The cervix is the opening of the uterus (womb) that leads into the vagina. In cervical dysplasia, abnormal cells develop on the surface of the cervix. These changes are now most often called squamous intraepithelial lesion (SIL). These abnormal cells are called lesions. Cervical dysplasia lesions can regress (which means they shrink and may even disappear), persist (the lesions remain present but don’t change), or progress to become a high-grade lesion or cervical cancer.
Changes in these cells can be divided into two categories.
• Low-grade SIL: Early, subtle changes in the size and shape of cells that form the surface of the cervix are considered low grade. These lesions may go away on their own, but over time, they may become more abnormal, eventually becoming a high-grade lesion.
• High-grade SIL: A large number of precancerous cells, which look very different from normal cells, constitute a high-grade lesion. Like low-grade SIL, these precancerous changes involve only cells on the surface of the cervix.
Although most HPV infections clear up on their own and most pre-cancerous lesions resolve spontaneously, there is a risk for all women that HPV infection may become chronic and pre-cancerous lesions progress to invasive cervical cancer. Cervical cancer is an abnormal growth of the cells of the cervix. It takes 15 to 20 years for cervical cancer to develop in women with normal immune systems. It can take only 5 to 10 years in women with weakened immune systems, such as those with untreated HIV infection.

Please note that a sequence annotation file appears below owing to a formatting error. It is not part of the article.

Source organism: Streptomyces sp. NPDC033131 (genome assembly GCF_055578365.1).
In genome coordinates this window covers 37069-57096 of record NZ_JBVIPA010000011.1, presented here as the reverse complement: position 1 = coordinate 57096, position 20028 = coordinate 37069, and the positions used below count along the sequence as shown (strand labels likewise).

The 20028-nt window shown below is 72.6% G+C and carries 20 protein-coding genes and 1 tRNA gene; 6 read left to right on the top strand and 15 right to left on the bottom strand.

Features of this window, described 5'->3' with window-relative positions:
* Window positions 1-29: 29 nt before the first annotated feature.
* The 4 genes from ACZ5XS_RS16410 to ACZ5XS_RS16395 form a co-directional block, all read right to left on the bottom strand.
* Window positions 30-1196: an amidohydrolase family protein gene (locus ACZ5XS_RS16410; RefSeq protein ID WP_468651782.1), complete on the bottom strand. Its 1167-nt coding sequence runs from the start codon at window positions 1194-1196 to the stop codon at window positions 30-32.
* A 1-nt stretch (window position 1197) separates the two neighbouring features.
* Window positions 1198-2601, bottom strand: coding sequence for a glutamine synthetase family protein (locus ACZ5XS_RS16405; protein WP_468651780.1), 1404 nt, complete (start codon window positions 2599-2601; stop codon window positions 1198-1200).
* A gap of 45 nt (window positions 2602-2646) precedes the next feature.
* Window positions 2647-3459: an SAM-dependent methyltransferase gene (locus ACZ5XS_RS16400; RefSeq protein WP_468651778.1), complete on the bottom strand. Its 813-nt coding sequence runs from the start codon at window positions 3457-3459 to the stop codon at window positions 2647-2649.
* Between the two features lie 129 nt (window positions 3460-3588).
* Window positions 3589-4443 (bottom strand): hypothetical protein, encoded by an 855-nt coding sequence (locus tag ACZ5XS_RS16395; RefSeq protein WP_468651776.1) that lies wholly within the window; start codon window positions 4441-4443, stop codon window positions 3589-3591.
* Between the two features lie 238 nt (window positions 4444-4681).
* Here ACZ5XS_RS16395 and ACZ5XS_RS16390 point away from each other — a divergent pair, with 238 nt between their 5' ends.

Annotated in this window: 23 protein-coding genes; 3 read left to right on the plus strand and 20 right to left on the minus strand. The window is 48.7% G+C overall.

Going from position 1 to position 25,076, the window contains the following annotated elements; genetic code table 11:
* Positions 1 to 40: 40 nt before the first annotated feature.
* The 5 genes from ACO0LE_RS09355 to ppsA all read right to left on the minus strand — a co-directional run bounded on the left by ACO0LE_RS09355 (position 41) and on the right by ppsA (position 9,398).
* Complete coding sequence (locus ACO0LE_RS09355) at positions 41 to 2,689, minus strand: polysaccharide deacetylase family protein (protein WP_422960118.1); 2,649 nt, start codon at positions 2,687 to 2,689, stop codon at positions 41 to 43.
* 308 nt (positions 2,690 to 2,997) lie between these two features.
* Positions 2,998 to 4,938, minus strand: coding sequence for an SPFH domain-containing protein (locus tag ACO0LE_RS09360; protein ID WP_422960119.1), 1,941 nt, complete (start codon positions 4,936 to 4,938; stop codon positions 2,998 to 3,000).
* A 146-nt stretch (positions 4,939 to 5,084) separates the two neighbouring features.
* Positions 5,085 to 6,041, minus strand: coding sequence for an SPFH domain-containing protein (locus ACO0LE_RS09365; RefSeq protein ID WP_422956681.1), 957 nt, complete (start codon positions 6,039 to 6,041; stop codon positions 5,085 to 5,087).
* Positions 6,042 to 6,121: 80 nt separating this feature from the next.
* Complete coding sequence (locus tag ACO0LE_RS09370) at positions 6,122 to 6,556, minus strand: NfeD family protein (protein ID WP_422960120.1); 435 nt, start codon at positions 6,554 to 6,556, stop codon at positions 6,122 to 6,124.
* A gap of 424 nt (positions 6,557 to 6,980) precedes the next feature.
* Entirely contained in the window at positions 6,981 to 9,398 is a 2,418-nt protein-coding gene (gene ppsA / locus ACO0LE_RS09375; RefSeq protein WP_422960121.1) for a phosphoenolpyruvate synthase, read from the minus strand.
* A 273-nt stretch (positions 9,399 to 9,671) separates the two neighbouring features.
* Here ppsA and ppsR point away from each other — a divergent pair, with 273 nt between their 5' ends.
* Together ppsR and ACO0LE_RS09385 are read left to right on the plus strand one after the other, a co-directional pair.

In developed countries, programmes are in place which enable women to get screened, making most pre-cancerous lesions identifiable at stages when they can easily be treated. Early treatment prevents up to 80% of cervical cancers in these countries.